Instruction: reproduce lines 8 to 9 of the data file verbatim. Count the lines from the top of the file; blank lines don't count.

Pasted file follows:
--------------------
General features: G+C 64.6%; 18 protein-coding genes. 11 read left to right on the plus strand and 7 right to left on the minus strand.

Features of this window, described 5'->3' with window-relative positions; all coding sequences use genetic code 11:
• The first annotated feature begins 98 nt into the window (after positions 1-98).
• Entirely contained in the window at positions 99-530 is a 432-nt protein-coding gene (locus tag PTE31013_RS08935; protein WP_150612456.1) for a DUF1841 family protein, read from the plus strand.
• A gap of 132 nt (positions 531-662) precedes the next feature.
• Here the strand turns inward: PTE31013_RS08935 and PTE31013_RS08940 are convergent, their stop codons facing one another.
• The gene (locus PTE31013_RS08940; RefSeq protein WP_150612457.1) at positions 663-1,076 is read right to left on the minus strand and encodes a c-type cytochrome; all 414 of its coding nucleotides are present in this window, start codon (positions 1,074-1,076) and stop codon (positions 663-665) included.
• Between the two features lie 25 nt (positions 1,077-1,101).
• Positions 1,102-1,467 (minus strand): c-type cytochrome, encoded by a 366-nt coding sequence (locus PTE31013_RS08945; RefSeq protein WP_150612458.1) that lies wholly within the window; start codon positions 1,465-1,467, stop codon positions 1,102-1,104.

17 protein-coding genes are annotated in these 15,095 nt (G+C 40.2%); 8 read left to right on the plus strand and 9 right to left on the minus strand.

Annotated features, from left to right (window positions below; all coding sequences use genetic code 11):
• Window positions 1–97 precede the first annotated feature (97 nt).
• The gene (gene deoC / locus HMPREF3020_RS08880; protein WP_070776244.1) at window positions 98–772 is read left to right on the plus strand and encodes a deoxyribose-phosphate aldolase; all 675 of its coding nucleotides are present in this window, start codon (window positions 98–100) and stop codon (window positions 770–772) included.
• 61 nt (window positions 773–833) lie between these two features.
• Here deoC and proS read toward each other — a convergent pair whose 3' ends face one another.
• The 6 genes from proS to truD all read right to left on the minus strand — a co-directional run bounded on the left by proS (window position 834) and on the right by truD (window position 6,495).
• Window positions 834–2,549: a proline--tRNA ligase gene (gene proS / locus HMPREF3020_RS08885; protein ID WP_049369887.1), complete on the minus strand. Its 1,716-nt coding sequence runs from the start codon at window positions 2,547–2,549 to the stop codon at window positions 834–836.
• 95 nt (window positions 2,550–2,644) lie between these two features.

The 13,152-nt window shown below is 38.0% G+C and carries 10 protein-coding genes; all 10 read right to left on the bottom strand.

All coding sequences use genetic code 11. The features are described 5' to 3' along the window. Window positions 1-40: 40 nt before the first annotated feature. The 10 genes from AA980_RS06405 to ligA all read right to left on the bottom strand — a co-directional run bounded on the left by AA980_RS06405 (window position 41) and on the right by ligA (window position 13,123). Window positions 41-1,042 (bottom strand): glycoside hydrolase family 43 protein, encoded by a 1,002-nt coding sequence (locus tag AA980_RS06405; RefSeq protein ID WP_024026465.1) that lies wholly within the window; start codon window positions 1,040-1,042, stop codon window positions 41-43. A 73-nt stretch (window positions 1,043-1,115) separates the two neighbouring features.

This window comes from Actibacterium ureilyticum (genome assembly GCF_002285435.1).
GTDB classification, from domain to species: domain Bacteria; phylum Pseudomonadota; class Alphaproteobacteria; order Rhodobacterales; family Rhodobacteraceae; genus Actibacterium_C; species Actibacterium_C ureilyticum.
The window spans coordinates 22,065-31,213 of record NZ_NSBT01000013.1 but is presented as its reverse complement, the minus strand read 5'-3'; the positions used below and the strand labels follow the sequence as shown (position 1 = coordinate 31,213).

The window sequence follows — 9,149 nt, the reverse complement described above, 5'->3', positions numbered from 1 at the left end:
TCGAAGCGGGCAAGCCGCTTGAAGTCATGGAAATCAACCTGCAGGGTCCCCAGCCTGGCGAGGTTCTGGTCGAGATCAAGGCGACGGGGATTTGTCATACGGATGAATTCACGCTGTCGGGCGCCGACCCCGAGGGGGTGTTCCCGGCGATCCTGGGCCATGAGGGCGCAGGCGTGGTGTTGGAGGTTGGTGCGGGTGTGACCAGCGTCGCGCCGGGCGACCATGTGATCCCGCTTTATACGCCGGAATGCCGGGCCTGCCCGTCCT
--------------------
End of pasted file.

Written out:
• Between the two features lie 25 nt (positions 1,077-1,101).
• Positions 1,102-1,467 (minus strand): c-type cytochrome, encoded by a 366-nt coding sequence (locus PTE31013_RS08945; RefSeq protein WP_150612458.1) that lies wholly within the window; start codon positions 1,465-1,467, stop codon positions 1,102-1,104.